25 August 2014

Fastest way to a man's heart is his belly

Hey, Family!!!
This week was full of events! It was a very fun week. :) (and this keyboard is MUCH better than the one I was using last week. Typing is gonna be easier..)

I played piano all week and learned those 3 hymns: I Am a Child of God, Teach Me to Walk in the Light, and I Stand All Amazed. I was prepared to play on Sunday, but at church the power was out, so no piano playing anyway!

On the 5k: What?! That's so cool! :) He's preparing to do a tri with me! Yes, my dad is awesome. ...

Anyway, I have a bunch of notes of the days for this past week. Here we go!
 Monday (after emailing): 'cause Elder Otieno, Elder Moleme's companion was home, we were in a threesome with Elder Moleme. We went to a (an?) FHE at a members house, and it was awesome. I loved it. There were a couple kids who were adorable the whole time: they talked so much! Here in Ghana I can actually understand all of what the little kids say! These two were singing funny songs and playing games with us, and I had a blast. It really lifted me up. :)
Tuesday: was fun! Pretty odd day, though. We had our district meeting, and a few of the sisters were being transferred, so they did some funny things in that meeting. Right after the meeting in the chapel, the three sisters, Sister Otieno (hilarious, awesome sister from Kenya), Sister Fani (hilarious too, from Botswana), and Sister Izidor (quieter and Nigerian) all got up and were singing funny versions of various hymns. Sad to see them leave. They took us all out to a chop bar for fufu, banku, etc! It was yummy and a good time. We've paid for them several times, so they wouldn't let us pay at all this time, they took the bill. We spent the rest of the day with Elder Moleme doing some small things in his area, 'cause his area is near the apartment.

Wednesday started with Elder Hinckley and I accompanying Elder Moleme to the "station" (a place where people pick up cabs, trotros, etc). I was generally super tired, but it was okay. We went proselyting, and it was a normal day! Except it was my 11 month mark. That's cool. :) The night before Elder Hinckley had lost the key to the apartment (E. Moleme had one), and we couldn't find it anywhere. Waiting for a cab to take us to the station with E. Moleme, we started telling E. Moleme that we would need his key, etc. Then a miracle happened. We looked across the street, and there's a cabbie leaning up against his car holding the key in his hand (it had an oil container on it, so we knew what it was), smiling. So great. We almost got hit by a car we were so eager to cross and grab it.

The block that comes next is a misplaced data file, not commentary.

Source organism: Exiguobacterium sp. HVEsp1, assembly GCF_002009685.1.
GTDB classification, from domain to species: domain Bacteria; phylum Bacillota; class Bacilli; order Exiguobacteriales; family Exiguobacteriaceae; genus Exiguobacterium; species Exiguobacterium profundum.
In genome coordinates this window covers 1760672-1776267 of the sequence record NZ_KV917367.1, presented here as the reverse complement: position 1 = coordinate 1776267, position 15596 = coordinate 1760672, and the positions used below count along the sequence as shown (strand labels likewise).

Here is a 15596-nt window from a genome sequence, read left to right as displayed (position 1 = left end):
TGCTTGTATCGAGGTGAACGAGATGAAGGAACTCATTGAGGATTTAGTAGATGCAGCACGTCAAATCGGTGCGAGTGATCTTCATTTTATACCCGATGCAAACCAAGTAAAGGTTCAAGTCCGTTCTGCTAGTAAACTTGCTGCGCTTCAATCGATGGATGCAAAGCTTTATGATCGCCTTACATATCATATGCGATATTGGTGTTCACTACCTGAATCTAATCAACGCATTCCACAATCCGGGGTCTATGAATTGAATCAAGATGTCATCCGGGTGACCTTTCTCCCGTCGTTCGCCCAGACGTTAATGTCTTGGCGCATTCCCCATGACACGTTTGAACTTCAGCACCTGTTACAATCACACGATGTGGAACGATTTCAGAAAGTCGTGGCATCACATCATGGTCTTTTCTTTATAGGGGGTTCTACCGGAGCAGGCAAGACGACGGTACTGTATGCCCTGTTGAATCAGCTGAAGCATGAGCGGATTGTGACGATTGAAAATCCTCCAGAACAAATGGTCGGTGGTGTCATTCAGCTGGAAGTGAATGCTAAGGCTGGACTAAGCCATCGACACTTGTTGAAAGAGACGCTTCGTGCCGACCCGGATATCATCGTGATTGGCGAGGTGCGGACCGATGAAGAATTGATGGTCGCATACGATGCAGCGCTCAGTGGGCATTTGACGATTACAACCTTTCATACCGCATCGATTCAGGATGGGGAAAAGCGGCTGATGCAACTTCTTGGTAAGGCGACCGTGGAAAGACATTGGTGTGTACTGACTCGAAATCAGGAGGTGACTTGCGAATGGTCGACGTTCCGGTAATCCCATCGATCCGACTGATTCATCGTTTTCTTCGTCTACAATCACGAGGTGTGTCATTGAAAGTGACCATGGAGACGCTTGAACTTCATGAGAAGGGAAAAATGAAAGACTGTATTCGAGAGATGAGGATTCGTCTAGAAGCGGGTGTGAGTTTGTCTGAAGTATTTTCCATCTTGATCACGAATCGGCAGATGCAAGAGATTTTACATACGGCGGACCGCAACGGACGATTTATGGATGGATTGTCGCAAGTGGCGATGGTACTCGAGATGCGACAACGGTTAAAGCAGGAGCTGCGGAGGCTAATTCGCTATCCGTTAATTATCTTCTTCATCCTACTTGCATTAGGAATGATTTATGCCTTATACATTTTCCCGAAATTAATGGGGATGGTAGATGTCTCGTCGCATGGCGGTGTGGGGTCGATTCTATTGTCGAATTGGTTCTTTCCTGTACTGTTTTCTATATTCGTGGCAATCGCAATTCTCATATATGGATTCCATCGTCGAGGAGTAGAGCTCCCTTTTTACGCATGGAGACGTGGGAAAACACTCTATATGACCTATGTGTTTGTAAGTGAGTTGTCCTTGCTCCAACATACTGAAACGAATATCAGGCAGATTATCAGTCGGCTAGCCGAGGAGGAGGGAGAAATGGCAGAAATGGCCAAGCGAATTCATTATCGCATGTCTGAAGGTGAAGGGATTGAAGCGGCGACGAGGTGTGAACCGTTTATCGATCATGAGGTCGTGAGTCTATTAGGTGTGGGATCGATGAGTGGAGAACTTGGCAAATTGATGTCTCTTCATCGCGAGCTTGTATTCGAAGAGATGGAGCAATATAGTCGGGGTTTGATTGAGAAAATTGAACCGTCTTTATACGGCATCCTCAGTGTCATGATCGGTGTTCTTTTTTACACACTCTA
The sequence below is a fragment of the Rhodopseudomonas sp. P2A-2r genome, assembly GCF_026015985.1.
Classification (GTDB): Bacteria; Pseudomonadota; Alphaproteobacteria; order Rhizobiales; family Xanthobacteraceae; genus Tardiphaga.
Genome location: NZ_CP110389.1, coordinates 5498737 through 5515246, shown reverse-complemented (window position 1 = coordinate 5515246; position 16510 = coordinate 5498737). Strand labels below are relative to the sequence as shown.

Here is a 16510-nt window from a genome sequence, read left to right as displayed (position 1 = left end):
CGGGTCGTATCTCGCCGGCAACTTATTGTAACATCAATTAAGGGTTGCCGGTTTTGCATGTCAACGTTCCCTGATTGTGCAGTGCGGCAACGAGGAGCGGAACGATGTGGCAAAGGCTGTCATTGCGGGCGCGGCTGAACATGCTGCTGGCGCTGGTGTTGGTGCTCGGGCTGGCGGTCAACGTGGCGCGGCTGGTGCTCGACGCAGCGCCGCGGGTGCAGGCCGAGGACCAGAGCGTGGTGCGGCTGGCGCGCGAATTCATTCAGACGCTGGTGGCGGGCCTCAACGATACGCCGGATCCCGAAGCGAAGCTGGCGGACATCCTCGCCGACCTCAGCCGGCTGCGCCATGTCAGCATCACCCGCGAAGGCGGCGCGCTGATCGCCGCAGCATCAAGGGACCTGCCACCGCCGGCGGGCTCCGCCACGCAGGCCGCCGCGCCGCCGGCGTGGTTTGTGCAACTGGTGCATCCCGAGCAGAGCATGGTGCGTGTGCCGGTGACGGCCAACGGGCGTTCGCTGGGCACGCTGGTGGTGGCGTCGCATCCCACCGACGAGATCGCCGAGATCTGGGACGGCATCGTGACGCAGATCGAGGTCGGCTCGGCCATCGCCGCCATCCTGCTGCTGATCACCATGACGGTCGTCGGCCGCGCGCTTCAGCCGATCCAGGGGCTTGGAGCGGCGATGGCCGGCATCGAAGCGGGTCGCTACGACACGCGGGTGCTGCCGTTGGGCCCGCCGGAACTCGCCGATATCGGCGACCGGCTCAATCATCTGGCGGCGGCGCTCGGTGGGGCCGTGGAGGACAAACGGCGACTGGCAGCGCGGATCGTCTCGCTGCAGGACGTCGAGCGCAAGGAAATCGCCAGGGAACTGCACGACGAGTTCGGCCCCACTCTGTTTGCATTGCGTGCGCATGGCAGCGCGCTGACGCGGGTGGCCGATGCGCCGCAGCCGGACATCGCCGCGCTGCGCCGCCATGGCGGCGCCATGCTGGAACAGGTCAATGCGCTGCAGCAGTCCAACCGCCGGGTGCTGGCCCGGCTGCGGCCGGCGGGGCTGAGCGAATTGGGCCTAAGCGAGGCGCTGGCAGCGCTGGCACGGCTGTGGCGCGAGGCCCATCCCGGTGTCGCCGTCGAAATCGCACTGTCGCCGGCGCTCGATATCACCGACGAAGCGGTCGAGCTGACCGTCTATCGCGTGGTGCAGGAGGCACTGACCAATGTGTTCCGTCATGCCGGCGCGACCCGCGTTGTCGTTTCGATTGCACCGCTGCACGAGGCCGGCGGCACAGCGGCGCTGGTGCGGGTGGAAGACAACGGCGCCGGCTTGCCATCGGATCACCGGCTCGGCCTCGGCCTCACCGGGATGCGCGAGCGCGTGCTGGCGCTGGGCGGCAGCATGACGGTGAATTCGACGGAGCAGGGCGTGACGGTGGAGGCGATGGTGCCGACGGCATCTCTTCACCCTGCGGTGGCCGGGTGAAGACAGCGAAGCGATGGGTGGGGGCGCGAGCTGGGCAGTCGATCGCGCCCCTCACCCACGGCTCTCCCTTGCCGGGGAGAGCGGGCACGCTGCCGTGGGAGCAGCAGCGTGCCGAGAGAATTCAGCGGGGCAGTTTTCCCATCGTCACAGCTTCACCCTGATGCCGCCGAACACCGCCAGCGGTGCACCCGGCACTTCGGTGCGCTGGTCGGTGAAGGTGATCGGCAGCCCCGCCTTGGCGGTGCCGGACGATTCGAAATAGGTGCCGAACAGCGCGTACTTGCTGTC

Thursday was a district (without the sisters or zone leaders...) service project! I have amazing pictures from that. We farmed! We were on Bro. Ewusie's farm. Which means machetes in the BUSH. SO COOL. I enjoyed it. We spent the rest of the day at the apartment ('cause we're too far away from our area)...

Friday was another service project! This time for the entire zone. We helped lay the foundation for an orphanage! Something maybe called Proaid? I forget. It was a fun day. [The orphanage project they were helping with was PROAid. Here's a link to their website: http://www.proaidafrica.org/ ]

Saturday morning we cleaned the chapel, and we talked to Pres. Stevenson about Agona unit. It's not established, and we're trying really hard to get it there. We had a sweet lesson with someone named Selena. We had met her brother at this printing shop and planned to have this lesson. She was there too, and we had a lesson with them both. They are both very involved in their church, but it was a notable lesson for me because of the sharp contrast between her and her brother. Selena (in her 20s) was very thoughtful and willing to ask Heavenly Father if what we said was true. Her brother was stubborn. It was so sweet to teach her and see someone who put so much thought into processing and pondering our message. It was nice. :)

Sunday: I already explained that the light was out. Yep.

Today was amazing. Just gotta say that. We had a zone activity. In the Elmina Beach Resort. INCREDIBLE place. We had a breakfast buffet, all you can eat of GOOD food. I played pool! Goodness it was amazing. Loved it. Hence the title. I'm so stuffed right now. :D Such great food, and the entire zone was there! I also played ping-pong and got some great pictures from the area. Wonderful experience, they might have a website? [http://elminabeachhotel.com/]
I was surprised to see him in jeans, since he didn't take any from home. He said he bought these in Liberia.
I've been having a great time with Elder Hinckley, but transfers are next week. We don't know what'll happen with our area or us, but we're trying our best. It's not easy, but we get along great! Elder Judy is also really great to have in the apartment; all 4 of us have a really great time. :)

Thanks for all the stories and support!
Love,
Elder Price

oh, I forgot to add this story:

At the resort today, I learned how to do a backflip while getting off a swing. So cool. I got sweet pictures mid flip. :)